|Educational Info||About Us||Contact Us|
Global Warming or Climate Chaos?
What caused the ice ages to come and go? Could such events happen again? Nineteenth century scientists studying these questions discovered interesting possibilities that led to the first theory of Global Warming. Several familiar atmospheric gases including methane and carbon dioxide were found to be transparent to visible light but opaque to infrared light. Could these gases be a key to the ice ages?
While energy from the Sun warms the earth, energy also radiates from earth back into space, keeping the global temperature in balance. Scientists recognized that “greenhouse gases” in the atmosphere could trap outgoing energy radiation, and if their concentrations increased, so would global temperatures. Some considered the huge amounts of carbon dioxide generated by burning coal and oil to power industrial societies, and began to wonder if these activities would impact the earth's climate in the future.
Graph showing historic increases in CO2 Concentration
For more than 90 years, the only thing on which scientists could all agree was that the question needed more study. And study they did! Thousands upon thousands of observations, measurements, experiments, and analyses of volumes of data from around the globe tested every imaginable possibility. Many rival theories (like the impacts of sunspots, water vapor, and dust particles) were proposed and tested extensively. The advent of the space age, supercomputers, core-drilling technology, and worldwide communication added immensely to the scientists' capabilities.
Eventually the results were sufficiently clear to convince the vast majority of climate scientists that human-induced global warming is real and is a very serious problem. By the end of the 20 th century, only a few pseudo-scientists—typically shills for big oil companies—remained skeptical. Unfortunately, their opinions found favor with “conservative” politicians and an oil-addicted public, and the world's biggest global warming offender failed to embark even on the relatively painless reforms of the 1997 Kyoto Protocol.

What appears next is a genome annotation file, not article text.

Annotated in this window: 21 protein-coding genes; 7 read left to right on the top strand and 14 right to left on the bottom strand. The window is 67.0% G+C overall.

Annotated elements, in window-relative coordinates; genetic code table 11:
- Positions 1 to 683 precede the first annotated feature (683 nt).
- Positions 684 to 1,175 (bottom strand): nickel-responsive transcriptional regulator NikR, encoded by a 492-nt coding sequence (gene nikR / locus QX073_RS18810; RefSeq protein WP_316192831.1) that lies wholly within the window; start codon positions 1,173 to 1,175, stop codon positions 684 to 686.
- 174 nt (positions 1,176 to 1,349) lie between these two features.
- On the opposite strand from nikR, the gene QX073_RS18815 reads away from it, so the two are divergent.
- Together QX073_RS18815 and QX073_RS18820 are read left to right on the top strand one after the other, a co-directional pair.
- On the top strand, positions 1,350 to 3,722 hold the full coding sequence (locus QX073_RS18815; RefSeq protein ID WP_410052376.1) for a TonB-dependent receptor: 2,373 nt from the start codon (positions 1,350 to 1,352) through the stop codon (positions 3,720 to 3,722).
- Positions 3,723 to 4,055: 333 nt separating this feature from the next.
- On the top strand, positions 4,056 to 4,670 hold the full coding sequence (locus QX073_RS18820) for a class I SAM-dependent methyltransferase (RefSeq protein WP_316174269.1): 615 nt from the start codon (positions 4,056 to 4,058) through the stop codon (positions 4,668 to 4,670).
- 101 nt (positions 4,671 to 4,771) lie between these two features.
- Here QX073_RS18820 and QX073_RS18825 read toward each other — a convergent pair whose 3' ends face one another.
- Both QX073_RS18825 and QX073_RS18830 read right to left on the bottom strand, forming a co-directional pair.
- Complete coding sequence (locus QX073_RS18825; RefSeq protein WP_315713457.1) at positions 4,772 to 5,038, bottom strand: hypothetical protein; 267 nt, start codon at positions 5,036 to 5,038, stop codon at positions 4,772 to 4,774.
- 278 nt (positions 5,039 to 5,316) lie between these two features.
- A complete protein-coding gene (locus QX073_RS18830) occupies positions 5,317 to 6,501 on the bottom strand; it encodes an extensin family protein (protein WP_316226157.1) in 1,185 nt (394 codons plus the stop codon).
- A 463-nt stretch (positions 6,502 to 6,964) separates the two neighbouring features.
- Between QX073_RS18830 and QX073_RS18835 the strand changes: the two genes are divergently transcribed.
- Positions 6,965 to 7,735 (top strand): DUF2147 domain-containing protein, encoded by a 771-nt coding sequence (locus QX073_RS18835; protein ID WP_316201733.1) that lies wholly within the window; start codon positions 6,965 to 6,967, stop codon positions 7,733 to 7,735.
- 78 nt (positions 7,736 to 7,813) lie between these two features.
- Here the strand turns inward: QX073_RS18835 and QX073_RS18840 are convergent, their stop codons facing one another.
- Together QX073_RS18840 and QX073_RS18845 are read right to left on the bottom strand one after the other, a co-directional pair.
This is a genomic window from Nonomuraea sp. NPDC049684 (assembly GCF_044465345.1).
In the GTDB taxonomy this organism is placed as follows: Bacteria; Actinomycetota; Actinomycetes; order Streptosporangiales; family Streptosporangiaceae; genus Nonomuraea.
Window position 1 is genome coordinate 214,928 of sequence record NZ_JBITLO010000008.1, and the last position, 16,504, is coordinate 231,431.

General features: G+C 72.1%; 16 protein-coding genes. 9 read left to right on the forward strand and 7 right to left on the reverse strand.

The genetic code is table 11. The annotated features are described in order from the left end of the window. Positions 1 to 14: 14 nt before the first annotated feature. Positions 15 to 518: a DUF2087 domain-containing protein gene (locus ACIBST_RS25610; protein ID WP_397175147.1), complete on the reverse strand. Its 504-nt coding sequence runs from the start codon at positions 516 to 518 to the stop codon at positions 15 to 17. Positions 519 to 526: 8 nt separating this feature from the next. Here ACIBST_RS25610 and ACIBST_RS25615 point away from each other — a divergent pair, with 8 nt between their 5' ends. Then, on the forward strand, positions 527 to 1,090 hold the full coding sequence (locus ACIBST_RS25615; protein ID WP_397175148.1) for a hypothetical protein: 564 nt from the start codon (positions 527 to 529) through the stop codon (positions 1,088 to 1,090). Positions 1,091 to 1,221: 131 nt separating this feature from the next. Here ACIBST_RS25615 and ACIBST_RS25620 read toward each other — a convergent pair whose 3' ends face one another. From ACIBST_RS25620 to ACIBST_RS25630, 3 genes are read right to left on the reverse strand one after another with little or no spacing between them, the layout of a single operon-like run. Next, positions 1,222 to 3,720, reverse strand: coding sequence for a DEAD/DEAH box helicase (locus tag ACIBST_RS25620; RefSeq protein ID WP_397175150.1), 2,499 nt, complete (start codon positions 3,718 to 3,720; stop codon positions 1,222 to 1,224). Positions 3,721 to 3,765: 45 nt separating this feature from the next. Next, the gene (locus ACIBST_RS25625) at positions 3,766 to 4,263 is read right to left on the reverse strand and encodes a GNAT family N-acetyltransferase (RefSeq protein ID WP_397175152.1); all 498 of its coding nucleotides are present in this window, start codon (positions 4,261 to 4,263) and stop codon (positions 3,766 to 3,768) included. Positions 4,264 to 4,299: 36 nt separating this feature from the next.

Upsala Glacier - 1928 & 2004
So, being reluctant to change, we now plunge headlong toward the biggest change in civilization's history. “Global Warming” turns out to have been a misleading term. While an increase in average global temperatures is part of the phenomenon, it is perhaps the least significant measurement of the changes that are now occurring. “Climate Chaos” seems more descriptive of the era ahead, with extreme weather events like hurricanes, cyclones, droughts, blizzards, monsoons, etc. occurring with increasing frequency and with dramatic impacts on agriculture, wildlife, diseases, and social & political interactions. Some parts of the planet will be cooler as a result of Global Warming! Other parts are already experiencing much hotter weather.
Muir Point, Alaska - 1899 & 2003
And just as Global Warming theory took a long time to be accepted among scientists, the newer theories of “Abrupt Climate Change” are now undergoing extensive debate and analysis. These theories propose that radical climate changes can occur within the frame of a decade or less, rather than gradually over centuries as previously assumed. Still, our science is not sufficiently advanced to predict the exact dates on which specific climate changes will occur. They could happen in 50 years or this year! Such uncertainty prompts the oil-soaked shills to continue their chant, “It needs more study—we can't afford to do anything now!” It's as if we learned that our municipal water supply had been contaminated with cyanide, but we keep drinking because scientists aren't sure if the poison is concentrated enough to kill us in 1 year or in 5 years.
Carroll Glacier, Alaska - 1906 & 2004
As our leaders debate how to increase the petroleum supply, they only increase the problem. If real “conservatives” were in charge, they would apply “conservation” to quickly achieve many times the impact of drilling in the ANWR. Can we overcome our petroleum addiction before the earth's climate becomes too unstable to grow food for its residents?
Muir Inlet, Alaska - 1941 & 2004
While we wait for our government to do something, biodiesel is one path that individuals can take to make a difference. We can at least take action to ensure that no waste vegetable oil actually goes to waste! Instead of dumping waste oil into landfills, we can convert it to biodiesel and use it in place of petroleum. It's a small step, but one that requires no waiting – let's go!